HARRISON – In Mayor Dan Sullivan’s Aug. 7 report to Council, he noted the passing of Ken Hills, whom he described as a major force in the Harrison-Leota Snow Riders snowmobile club. Sullivan also advised care along Oak Street at the post office, as new people coming to town to frequent the new business in the former bank building may not realize it’s a one-way street, and he’s had reports of people going the wrong way.
After adoption of the July 24 Council meeting minutes and the bills of Aug. 7, attention moved to the Visitors portion of the agenda. Visitors included a local group of avid pickleball players, many of whom are “snowbirds.” They sought support for their sport from Council and suggested the installation of a pickleball court in Harrison City Park. They informed that pickleball is the fastest growing sport in America and has landed in Harrison.
It was noted the group has more than 50 active members who usually play on Hayes Township’s courts, and on any given day they will see 18-20 players participating. As the two courts there accommodate only eight people, many are left sitting out awaiting their turn. Their solution has been to shorten the game length, but that hasn’t solved the root problem of courts shortage.
The group has offered free lessons to beginners, including certified instructors who came from Mount Pleasant to give lessons. People were also expected the following week to give lessons for beginners and intermediate players. It was said interested people had come from Lake, Farwell, Lake George, Clare and Midland.
Essentially, pickleball is played on a half-tennis court, and Council was informed that the cracked/broken asphalt at the City Park is unsafe and ruins the balls. The group’s goal of the evening was to request the City resurface its tennis courts, as well as consider the possibility of indoor courts.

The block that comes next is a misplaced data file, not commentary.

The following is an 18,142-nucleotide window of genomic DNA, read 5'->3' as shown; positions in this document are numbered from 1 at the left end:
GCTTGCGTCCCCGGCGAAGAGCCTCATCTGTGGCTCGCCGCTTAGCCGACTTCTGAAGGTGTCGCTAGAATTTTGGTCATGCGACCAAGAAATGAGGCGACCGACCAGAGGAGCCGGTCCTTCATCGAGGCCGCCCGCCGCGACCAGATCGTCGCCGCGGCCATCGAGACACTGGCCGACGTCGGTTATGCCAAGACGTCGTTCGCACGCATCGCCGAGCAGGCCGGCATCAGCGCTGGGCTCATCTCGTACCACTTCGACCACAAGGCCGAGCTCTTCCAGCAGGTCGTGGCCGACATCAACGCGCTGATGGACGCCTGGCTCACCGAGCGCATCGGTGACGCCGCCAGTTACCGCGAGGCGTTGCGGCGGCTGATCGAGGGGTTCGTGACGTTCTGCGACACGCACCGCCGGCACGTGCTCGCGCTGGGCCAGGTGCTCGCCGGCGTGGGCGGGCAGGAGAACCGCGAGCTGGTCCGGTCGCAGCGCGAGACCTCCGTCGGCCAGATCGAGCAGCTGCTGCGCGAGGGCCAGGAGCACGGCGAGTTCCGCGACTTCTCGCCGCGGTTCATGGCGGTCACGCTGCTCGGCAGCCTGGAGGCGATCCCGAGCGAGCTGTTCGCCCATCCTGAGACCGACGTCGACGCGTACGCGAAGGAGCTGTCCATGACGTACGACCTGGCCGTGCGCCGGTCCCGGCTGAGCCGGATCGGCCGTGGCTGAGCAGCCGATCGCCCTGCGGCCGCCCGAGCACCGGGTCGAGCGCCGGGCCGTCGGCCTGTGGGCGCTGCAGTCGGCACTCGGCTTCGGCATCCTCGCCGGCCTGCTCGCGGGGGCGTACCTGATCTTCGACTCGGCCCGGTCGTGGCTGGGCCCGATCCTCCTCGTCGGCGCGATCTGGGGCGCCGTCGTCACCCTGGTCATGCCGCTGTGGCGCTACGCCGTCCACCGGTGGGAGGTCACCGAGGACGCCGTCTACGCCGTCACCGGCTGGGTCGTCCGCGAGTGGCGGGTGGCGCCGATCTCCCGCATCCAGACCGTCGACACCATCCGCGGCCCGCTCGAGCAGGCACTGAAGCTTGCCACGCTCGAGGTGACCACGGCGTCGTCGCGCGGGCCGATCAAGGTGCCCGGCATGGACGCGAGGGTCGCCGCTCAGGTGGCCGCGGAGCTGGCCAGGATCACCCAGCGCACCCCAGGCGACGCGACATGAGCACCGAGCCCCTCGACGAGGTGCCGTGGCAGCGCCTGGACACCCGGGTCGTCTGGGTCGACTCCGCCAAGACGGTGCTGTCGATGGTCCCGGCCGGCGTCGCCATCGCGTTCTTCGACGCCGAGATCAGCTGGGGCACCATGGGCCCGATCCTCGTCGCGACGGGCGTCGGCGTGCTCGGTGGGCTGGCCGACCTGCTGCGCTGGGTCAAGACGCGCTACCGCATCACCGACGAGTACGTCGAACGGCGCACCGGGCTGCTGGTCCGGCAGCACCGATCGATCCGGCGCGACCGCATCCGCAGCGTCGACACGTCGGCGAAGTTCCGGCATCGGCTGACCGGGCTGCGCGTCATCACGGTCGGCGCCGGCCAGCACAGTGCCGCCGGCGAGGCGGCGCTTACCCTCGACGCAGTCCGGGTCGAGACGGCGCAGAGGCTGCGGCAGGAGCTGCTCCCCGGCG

Justin Cavanaugh, city manager/clerk, informed that a park renovation grant plan which had been developed earlier in the year had included pickleball courts, although that portion of the grant had been weeded out in favor of more ADA compliant elements. He said pickleball “is on the radar” but that surfacing alone would cost $80,000 which was what was “standing in the way.” Cavanaugh urged pursuit of community fundraisers as community support for a project is always a plus for grant consideration.
Cavanaugh informed of a Zoning Plan update survey which will be sent to residents, the goal for which is 5% participation. A hard copy of the survey will be available at City Hall, as well as posted on the city’s website along with links on social media. He expected the surveys to be ready for distribution at Street Fair.
Fire Chief Chris Damvelt reported 242 runs year-to-date, adding that other than one house fire the previous week and an abundance of vehicle accidents, things have been quiet.
Old Business included the second reading of Ordinance No 2023-04, Hazardous Material Spill Cost Recovery, the goal of which is “to ensure that the City of Harrison can recover costs associated with responding to hazardous material incidents, thereby protecting the City's resources and residents' well-being.” The ordinance was approved unanimously.
Under New Business, Council moved to:
-Adopt Resolution No. 2023-11, approving the sale of the lot at the corner of Fifth and Oak streets with Harrison Realty.
-Adopt Resolution No. 2023-12, approving Mid Year Budget Adjustments
-Approve the expenditure of $5,849 with I-Deal for maintenance sealcoating of the City Hall and DPW parking lots.
Council meets next at 6 p.m. Monday, Aug. 21st Harrison City Hall, 2105 Sullivan Drive.
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